BOSTON (AP) _ Seven people were indicted Friday on money laundering charges stemming from a nationwide IRS investigation that has already netted 19 convictions, including that of former Rep. Pat Swindall of Georgia.

The seven men are charged with laundering money they were told was the profit of a south Florida drug trafficker. The cash actually was supplied by an undercover IRS agent, according to the indictment.

The money laundering investigation has been under way since 1987 and has so far resulted in 19 convictions in Baltimore, Atlanta, Tulsa, Okla.; Dallas; and San Juan, Puerto Rico; the IRS said in a statement.

Former Rep. Robert Hanrahan, R-Ill., has pleaded guilty to violating currency laws, and last month Swindall was convicted of 10 counts of lying to a grand jury about his involvement in the scheme.

The IRS sting also has nabbed attorneys, bankers and a former Nixon aide.

According to Friday's indictment, the seven Massachussets and Connecticut men tried to circumvent federal laws that require banks to report cash transactions of more than $10,000, dividing up money into smaller sums, exchanging cash for checks, which they swapped amongst themselves, and buying insurance annuitites under fake names.

Charges against them include conspiracy to defraud the government of over $1 million, lying to the government and filing false currency reports.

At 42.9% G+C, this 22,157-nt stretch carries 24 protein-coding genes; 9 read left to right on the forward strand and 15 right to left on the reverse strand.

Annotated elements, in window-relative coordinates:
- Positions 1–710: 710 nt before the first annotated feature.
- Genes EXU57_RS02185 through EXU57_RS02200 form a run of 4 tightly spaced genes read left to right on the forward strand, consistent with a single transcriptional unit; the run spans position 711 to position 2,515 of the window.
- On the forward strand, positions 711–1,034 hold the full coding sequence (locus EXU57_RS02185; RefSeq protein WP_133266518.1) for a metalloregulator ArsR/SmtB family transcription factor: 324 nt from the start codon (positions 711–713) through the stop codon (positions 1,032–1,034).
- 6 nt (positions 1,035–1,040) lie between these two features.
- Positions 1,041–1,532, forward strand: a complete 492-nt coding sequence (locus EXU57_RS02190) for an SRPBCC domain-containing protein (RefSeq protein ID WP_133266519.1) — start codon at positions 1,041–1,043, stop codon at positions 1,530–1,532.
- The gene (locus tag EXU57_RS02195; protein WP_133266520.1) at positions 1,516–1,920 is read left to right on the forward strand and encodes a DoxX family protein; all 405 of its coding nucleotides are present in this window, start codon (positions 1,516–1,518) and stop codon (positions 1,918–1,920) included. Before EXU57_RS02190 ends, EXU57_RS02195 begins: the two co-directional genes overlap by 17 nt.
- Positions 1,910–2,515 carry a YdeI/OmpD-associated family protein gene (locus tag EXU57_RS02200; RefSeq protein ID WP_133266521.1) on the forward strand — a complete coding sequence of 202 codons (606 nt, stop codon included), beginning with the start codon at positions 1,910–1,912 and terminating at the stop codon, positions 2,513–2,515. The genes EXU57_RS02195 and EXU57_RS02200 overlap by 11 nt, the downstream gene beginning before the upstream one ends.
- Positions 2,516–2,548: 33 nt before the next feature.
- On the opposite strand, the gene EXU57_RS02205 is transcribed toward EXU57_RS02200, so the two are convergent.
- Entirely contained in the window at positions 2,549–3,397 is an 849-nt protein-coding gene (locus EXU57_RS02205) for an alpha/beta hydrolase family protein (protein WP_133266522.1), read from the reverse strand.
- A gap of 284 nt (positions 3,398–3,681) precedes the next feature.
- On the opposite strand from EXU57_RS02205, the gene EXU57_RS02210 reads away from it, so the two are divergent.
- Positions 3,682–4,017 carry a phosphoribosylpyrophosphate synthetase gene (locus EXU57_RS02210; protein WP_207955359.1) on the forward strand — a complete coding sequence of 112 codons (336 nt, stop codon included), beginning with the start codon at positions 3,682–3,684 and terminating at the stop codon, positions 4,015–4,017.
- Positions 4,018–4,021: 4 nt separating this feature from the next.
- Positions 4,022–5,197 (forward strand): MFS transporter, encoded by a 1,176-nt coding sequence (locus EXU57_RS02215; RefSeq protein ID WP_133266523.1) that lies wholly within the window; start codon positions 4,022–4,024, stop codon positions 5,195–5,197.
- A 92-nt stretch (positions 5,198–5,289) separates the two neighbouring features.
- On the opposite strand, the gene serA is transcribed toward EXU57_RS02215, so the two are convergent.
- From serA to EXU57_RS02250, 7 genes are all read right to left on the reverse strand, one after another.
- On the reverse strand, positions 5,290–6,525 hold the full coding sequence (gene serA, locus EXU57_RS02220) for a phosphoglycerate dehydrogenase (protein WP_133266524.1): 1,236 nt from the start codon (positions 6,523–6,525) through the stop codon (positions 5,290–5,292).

Indicted were: Peter E. Knox, 42, of Littleton; Edmond P. LaFrance, 44, of Stoneham; Richard A. LaFrance, 51, of Acton; Alfred G. Maroun 57, of Boston; Donald J. Mackinnon, Jr., 55, of Boston; William H. O'Leary, Sr., 65, of Westwood; and Frank S. Sottile, 60, of Simsbury, Ct.

Two Massachusetts businesses were also charged, Maroun Brothers, Inc., a food distributor in Lawrence, and FDM Corp., doing business as Barnaby's restaurant in Littleton.

Reached at his business Friday, Maroun said the indictments came as a total surprise.

He said he did not know any of the other defendants and had never met Charles LeChasney, an informant who has figured in several of the cases.

''This is sort of a very odd situation,'' he said, referring other questions to his attorney.

Richard LaFrance said federal investigators had asked to examine his books about a year and a half ago. ''They didn't really ask anything, they just took the records and left,'' he said.

The other defendants could not be reached for comment. Knox and O'Leary were not listed in the telephone directory. Edmond LaFrance and Mackinnon did not return telephone calls to their homes, and calls to Sottile's home went unanswered.

Prosecutor Patrick Walsh, a special attorney with the Department of Justice in Washington, said Edmond LaFrance was arrested, but has not yet entered a plea. The others face arraignment next week, he said.

Walsh said the investigation in each city has relied on the same undercover IRS agent posing as a front man for drug dealers, and the same confidential informant.

An admitted con man convicted of money laundering, LeChasney, testified in June against Swindall and also figured in the case against Robert C. Schultz, a Washington banker. Prosecutors said Schultz advised LeChasney and Hanrahan on how to set up bank accounts to shield money laundering activities. Schultz pleaded guilty and is to be sentenced Sept. 20.

Walsh would not comment on whether any of the New England men also had dealings with LeChasney.

The indictment alleges that the defendants received commissions of 6 percent to 8 percent on the money they laundered, and filtered the money through more than a dozen Massachusetts and Connecticut banks.